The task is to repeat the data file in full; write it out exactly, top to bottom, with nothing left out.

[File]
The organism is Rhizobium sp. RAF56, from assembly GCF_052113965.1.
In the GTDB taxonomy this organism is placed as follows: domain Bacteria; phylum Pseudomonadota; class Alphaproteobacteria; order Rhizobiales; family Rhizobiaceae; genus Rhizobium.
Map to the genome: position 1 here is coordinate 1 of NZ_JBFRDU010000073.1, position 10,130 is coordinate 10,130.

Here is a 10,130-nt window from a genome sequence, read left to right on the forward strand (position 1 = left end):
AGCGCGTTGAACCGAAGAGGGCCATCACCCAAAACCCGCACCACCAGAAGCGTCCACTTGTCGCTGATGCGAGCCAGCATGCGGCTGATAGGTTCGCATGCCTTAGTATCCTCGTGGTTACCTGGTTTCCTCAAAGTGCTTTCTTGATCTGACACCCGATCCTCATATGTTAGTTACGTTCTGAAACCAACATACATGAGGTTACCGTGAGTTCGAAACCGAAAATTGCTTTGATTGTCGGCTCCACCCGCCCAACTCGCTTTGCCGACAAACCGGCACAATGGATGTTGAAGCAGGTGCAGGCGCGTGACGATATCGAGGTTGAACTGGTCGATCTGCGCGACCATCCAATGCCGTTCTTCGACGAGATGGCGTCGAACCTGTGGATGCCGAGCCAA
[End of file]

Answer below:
The organism is Rhizobium sp. RAF56, from assembly GCF_052113965.1.
In the GTDB taxonomy this organism is placed as follows: domain Bacteria; phylum Pseudomonadota; class Alphaproteobacteria; order Rhizobiales; family Rhizobiaceae; genus Rhizobium.
Map to the genome: position 1 here is coordinate 1 of NZ_JBFRDU010000073.1, position 10,130 is coordinate 10,130.

Here is a 10,130-nt window from a genome sequence, read left to right on the forward strand (position 1 = left end):
AGCGCGTTGAACCGAAGAGGGCCATCACCCAAAACCCGCACCACCAGAAGCGTCCACTTGTCGCTGATGCGAGCCAGCATGCGGCTGATAGGTTCGCATGCCTTAGTATCCTCGTGGTTACCTGGTTTCCTCAAAGTGCTTTCTTGATCTGACACCCGATCCTCATATGTTAGTTACGTTCTGAAACCAACATACATGAGGTTACCGTGAGTTCGAAACCGAAAATTGCTTTGATTGTCGGCTCCACCCGCCCAACTCGCTTTGCCGACAAACCGGCACAATGGATGTTGAAGCAGGTGCAGGCGCGTGACGATATCGAGGTTGAACTGGTCGATCTGCGCGACCATCCAATGCCGTTCTTCGACGAGATGGCGTCGAACCTGTGGATGCCGAGCCAA